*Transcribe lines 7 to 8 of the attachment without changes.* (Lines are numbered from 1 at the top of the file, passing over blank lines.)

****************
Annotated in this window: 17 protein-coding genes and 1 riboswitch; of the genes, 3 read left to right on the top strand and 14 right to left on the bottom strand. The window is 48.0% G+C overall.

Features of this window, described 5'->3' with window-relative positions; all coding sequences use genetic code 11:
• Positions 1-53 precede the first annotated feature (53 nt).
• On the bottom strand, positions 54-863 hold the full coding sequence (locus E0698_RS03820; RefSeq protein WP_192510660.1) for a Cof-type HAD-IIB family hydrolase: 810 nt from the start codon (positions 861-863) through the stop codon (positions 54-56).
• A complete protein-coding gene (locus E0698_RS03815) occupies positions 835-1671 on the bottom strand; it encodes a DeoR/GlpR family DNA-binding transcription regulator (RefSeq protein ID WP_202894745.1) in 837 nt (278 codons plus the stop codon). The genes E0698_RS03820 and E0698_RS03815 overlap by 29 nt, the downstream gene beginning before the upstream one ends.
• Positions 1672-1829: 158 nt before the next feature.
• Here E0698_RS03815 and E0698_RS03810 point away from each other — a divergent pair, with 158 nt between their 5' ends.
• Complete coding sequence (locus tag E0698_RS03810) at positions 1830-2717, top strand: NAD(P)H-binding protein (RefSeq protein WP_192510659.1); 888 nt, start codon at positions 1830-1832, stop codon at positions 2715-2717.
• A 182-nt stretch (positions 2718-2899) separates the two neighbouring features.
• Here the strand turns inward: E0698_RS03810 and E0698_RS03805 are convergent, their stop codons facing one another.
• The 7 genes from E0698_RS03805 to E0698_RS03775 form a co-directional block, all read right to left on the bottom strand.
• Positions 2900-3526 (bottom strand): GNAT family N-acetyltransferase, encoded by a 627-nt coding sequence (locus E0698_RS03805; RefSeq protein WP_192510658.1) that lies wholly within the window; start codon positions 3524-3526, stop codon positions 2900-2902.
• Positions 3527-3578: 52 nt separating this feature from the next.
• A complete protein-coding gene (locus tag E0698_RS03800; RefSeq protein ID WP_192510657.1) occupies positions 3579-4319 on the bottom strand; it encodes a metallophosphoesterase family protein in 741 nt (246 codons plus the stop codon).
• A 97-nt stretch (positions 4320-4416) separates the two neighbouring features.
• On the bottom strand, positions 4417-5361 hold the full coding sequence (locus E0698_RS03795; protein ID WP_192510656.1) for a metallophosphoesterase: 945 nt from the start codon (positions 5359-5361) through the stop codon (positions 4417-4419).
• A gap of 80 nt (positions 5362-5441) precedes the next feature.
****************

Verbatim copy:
• Here E0698_RS03815 and E0698_RS03810 point away from each other — a divergent pair, with 158 nt between their 5' ends.
• Complete coding sequence (locus tag E0698_RS03810) at positions 1830-2717, top strand: NAD(P)H-binding protein (RefSeq protein WP_192510659.1); 888 nt, start codon at positions 1830-1832, stop codon at positions 2715-2717.